In models of (destructive) armed conflict, it is standard to account for the endogeneity of arming allocations made by incumbent government and rebel parties. Indeed, standard contest-theoretic (microeconomic) models of behavior recognize that allocations change with shifts in marginal benefit or marginal cost. Taking governments and rebels as responsive to such shifts, the present study applies standard, contest-theoretic, equilibrium analysis to the Smith et al. (2014) model of conflict and cooperation. This alternative solution methodology yields starkly different results. Within the present analysis, there does not exist greater scope for cooperation given endogenously-destructive arming rather than exogenously-destructive arming.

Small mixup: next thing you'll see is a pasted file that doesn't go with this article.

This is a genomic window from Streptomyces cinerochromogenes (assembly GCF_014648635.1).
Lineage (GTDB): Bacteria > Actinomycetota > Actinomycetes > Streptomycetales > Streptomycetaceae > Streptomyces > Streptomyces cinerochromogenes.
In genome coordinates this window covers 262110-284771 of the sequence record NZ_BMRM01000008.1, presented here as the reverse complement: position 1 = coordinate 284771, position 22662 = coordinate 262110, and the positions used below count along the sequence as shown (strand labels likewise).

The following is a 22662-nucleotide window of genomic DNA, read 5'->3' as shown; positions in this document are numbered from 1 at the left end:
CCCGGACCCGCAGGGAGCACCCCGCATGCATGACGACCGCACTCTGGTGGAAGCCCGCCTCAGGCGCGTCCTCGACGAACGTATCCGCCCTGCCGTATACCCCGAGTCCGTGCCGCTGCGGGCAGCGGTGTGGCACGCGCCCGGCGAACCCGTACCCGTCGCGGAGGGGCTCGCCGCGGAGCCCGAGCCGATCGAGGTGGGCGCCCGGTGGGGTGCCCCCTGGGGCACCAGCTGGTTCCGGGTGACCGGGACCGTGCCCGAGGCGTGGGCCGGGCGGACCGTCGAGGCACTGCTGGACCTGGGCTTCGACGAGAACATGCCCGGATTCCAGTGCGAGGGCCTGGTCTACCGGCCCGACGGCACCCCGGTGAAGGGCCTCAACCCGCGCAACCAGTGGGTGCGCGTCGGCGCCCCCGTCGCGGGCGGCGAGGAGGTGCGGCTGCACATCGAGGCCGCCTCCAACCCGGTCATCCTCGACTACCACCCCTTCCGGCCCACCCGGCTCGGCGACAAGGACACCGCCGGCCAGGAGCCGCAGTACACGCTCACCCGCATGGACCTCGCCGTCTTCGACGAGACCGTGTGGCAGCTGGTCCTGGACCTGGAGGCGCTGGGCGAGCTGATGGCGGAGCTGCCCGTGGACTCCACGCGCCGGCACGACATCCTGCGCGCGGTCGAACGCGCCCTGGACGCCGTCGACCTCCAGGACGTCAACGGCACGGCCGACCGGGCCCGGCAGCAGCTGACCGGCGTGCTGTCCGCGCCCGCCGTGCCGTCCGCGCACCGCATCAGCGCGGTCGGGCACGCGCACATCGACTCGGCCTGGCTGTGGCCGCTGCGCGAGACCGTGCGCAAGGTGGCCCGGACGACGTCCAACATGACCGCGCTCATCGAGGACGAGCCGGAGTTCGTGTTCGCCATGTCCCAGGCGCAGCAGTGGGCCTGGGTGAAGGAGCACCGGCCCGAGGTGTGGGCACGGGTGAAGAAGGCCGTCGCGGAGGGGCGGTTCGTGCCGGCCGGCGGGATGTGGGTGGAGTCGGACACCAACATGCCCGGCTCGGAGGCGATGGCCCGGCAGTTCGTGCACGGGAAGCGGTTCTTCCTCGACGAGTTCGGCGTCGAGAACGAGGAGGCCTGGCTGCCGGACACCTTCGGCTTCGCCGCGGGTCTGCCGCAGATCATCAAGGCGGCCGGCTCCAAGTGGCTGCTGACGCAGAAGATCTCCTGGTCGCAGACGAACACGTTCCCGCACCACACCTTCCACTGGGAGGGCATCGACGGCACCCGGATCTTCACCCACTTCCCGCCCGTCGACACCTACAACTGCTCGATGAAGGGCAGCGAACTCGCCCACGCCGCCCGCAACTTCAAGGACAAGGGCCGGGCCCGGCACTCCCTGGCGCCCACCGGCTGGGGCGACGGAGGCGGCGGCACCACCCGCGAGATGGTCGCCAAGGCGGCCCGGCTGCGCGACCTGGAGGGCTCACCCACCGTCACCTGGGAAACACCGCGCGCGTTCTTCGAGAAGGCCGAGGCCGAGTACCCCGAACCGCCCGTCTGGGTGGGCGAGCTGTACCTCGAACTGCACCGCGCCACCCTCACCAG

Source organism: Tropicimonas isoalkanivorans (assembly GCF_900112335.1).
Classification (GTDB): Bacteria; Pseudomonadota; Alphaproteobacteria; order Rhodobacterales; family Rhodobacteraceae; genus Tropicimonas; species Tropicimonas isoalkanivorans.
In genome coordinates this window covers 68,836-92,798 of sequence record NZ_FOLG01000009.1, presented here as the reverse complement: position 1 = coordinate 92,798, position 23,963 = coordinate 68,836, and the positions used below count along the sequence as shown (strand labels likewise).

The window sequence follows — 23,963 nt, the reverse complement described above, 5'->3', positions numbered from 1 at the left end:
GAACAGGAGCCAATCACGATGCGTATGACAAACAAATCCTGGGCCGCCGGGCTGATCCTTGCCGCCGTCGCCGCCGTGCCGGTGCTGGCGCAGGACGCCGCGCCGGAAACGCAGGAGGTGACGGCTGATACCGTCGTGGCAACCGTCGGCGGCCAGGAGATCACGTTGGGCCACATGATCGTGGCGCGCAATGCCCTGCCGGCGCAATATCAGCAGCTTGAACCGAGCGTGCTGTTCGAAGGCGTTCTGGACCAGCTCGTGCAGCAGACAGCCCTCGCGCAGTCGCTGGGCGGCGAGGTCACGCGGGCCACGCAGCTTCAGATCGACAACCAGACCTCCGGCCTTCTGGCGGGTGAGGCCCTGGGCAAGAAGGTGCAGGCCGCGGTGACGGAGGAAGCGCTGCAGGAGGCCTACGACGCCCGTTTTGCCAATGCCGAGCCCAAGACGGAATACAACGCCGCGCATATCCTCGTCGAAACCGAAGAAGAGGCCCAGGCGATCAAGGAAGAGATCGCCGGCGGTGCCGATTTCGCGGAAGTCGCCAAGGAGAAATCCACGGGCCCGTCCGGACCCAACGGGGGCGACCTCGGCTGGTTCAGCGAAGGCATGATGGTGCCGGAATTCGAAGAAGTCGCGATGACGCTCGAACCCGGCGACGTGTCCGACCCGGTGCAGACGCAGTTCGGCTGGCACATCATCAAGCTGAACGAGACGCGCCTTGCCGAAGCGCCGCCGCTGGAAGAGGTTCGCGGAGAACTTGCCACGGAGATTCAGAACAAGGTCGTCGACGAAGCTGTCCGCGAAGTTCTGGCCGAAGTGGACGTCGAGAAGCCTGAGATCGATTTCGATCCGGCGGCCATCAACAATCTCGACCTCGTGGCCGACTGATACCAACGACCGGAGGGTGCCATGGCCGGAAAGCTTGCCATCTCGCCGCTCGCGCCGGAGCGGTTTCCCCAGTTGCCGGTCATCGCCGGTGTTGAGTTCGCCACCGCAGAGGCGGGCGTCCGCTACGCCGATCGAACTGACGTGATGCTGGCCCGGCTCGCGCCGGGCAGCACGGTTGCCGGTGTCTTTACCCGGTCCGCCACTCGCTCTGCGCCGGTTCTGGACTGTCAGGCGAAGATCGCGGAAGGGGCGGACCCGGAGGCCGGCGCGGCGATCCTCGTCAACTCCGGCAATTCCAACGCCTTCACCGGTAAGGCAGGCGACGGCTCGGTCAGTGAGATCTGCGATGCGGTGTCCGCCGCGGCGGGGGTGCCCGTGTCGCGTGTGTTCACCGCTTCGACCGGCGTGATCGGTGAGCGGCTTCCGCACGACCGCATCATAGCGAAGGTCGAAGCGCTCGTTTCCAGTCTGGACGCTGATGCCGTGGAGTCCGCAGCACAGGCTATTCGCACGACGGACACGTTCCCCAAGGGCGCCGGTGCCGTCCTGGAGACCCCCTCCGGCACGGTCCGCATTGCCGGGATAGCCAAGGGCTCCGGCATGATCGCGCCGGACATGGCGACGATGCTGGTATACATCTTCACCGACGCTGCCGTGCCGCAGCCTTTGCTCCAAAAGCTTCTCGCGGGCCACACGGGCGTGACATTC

|Original language||English (US)|
|Number of pages||4|
|State||Published - Jun 1 2015|
- Armed conflict
- Equilibrium analysis
ASJC Scopus subject areas
- Economics and Econometrics